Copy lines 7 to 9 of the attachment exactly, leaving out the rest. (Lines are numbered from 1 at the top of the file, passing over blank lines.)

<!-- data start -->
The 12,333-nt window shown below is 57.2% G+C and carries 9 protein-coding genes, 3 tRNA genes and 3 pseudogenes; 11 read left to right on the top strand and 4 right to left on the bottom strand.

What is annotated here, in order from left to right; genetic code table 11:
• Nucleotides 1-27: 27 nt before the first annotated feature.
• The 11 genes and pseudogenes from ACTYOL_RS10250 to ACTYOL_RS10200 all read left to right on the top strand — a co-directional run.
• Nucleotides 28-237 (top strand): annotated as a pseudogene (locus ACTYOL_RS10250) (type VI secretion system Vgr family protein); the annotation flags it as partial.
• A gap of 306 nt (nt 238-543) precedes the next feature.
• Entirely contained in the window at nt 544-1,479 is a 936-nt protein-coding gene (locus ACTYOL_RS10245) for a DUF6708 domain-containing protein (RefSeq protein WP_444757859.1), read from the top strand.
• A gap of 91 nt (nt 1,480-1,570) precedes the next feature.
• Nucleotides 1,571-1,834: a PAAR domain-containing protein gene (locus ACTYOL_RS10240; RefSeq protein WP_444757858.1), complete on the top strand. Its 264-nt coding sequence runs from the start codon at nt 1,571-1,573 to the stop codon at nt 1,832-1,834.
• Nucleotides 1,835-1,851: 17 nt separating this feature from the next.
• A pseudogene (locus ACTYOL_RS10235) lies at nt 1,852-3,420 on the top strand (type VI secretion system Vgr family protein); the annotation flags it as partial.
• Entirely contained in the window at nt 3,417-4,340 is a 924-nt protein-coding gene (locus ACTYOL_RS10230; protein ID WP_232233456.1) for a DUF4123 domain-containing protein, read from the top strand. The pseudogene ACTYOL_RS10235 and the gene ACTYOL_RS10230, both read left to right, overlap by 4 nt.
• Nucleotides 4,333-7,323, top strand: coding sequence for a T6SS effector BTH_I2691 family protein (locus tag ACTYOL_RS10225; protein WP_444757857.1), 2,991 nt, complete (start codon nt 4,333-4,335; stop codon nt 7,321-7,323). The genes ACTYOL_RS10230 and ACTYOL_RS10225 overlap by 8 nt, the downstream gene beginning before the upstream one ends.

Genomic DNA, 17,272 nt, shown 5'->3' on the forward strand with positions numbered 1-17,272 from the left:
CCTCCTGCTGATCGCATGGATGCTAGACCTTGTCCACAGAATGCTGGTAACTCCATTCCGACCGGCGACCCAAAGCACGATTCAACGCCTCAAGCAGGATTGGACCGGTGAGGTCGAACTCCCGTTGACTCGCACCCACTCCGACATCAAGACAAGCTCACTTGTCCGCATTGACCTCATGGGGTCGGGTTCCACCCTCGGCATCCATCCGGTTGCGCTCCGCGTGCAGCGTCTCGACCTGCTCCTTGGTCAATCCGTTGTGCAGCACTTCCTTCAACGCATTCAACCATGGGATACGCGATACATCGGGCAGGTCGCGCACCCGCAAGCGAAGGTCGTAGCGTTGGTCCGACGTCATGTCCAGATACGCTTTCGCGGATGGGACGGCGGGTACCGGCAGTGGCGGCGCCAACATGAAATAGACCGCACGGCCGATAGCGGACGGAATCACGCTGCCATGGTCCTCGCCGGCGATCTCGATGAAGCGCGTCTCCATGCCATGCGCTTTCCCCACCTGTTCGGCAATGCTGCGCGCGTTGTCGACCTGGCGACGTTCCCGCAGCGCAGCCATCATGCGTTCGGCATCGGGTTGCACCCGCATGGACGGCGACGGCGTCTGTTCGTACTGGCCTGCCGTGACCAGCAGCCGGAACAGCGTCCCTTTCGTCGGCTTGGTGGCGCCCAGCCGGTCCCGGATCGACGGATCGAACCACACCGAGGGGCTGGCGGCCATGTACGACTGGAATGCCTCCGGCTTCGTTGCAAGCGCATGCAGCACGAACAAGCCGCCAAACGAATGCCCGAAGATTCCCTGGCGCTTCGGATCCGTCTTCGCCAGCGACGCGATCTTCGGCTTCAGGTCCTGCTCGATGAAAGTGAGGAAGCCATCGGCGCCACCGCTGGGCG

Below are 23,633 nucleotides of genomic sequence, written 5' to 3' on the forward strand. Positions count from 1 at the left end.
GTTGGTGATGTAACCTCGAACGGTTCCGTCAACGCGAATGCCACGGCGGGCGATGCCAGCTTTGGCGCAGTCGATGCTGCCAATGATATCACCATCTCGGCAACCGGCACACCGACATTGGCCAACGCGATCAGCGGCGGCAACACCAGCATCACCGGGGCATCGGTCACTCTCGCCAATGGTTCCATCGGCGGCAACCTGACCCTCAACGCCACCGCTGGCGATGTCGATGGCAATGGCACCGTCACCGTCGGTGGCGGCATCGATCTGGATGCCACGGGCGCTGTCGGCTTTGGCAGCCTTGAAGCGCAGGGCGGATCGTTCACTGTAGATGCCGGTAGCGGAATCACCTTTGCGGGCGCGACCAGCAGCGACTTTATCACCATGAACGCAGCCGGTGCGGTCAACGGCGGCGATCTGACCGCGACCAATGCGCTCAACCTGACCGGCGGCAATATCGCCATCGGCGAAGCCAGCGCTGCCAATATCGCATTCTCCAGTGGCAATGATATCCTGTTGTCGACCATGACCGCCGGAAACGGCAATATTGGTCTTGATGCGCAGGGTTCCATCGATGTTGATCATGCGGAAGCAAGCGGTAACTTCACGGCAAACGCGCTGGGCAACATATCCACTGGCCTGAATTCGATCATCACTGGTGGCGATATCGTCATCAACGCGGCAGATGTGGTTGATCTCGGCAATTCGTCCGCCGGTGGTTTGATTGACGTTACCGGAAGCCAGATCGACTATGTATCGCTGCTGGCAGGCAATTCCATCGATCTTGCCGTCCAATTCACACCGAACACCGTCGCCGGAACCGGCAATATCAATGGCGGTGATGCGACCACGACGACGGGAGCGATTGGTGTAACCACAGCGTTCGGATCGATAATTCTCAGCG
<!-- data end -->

• Entirely contained in the window at nt 544-1,479 is a 936-nt protein-coding gene (locus ACTYOL_RS10245) for a DUF6708 domain-containing protein (RefSeq protein WP_444757859.1), read from the top strand.
• A gap of 91 nt (nt 1,480-1,570) precedes the next feature.
• Nucleotides 1,571-1,834: a PAAR domain-containing protein gene (locus ACTYOL_RS10240; RefSeq protein WP_444757858.1), complete on the top strand. Its 264-nt coding sequence runs from the start codon at nt 1,571-1,573 to the stop codon at nt 1,832-1,834.